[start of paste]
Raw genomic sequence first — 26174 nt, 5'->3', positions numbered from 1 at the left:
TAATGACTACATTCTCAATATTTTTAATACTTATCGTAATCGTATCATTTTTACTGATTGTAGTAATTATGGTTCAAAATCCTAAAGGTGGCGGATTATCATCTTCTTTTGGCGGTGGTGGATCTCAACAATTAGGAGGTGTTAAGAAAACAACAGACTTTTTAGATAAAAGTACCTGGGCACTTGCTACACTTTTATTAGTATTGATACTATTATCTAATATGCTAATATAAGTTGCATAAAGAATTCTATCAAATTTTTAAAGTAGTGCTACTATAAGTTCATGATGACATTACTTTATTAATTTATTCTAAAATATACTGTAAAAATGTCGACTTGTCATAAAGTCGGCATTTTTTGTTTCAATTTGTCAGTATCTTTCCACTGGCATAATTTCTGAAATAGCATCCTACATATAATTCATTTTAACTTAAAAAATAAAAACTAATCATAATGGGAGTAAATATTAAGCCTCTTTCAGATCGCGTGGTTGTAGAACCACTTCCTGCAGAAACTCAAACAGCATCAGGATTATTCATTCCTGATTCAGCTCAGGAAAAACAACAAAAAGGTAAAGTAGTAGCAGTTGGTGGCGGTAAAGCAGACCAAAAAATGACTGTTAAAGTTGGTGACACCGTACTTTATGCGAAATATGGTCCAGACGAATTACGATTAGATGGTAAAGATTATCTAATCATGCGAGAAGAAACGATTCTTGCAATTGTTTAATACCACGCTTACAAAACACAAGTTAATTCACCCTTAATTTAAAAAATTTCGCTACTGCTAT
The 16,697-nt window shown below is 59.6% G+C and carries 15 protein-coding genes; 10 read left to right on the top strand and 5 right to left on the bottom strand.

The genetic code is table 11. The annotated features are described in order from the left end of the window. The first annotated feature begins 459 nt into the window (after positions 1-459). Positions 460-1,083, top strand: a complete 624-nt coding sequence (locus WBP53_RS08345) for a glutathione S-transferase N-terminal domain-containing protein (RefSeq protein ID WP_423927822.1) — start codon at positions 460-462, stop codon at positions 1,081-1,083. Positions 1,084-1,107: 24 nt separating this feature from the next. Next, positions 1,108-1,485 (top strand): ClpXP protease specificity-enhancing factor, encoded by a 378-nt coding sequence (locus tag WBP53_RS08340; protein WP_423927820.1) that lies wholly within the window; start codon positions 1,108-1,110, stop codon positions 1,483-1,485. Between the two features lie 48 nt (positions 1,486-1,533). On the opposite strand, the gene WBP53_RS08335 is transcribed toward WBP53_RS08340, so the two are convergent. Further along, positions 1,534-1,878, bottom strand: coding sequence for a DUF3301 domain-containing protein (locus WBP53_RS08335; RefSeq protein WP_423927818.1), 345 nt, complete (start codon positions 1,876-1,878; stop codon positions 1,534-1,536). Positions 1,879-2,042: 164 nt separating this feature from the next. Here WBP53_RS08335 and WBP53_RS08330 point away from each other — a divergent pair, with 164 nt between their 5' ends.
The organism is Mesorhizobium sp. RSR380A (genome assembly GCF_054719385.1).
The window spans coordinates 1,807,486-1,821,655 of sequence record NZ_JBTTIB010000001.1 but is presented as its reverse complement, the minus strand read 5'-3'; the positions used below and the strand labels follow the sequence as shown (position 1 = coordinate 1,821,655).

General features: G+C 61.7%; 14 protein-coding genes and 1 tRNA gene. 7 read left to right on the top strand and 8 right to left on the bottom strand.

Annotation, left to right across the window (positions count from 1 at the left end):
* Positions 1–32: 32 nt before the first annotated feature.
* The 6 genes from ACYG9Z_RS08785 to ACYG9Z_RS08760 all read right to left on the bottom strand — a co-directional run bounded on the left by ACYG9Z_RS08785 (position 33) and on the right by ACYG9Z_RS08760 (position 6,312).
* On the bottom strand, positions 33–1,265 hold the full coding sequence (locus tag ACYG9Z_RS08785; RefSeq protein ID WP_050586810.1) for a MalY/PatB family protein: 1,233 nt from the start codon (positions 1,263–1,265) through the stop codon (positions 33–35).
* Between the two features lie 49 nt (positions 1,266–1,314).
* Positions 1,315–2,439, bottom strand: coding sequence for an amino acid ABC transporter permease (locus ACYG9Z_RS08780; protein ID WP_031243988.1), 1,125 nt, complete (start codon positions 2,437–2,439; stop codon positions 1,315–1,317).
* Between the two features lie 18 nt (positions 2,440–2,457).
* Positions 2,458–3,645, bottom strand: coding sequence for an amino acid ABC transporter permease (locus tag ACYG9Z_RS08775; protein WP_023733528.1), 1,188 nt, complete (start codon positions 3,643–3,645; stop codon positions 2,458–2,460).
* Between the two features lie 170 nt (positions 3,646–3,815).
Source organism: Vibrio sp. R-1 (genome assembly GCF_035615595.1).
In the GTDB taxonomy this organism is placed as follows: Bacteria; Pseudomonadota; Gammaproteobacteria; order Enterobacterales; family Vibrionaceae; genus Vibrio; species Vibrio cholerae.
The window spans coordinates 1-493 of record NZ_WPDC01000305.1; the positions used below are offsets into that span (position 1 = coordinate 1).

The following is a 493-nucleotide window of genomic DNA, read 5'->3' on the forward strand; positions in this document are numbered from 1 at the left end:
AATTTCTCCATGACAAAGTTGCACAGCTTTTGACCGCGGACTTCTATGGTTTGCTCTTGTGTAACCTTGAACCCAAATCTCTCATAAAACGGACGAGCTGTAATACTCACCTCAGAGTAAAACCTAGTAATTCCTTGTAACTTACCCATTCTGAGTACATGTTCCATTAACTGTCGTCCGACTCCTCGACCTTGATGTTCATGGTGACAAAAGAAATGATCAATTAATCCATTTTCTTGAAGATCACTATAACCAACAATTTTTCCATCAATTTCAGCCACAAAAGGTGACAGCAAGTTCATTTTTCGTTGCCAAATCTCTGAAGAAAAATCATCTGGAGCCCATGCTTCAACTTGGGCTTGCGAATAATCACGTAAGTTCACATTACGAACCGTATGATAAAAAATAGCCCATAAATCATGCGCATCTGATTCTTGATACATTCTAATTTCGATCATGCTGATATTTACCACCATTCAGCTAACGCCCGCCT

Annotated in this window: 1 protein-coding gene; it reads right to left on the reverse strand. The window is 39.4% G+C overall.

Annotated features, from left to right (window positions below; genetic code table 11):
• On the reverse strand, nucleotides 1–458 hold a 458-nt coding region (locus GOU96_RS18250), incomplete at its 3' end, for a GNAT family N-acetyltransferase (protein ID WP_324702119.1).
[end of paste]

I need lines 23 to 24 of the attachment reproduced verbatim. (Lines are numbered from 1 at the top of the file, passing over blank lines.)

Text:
Annotated features, from left to right (window positions below; genetic code table 11):
• On the reverse strand, nucleotides 1–458 hold a 458-nt coding region (locus GOU96_RS18250), incomplete at its 3' end, for a GNAT family N-acetyltransferase (protein ID WP_324702119.1).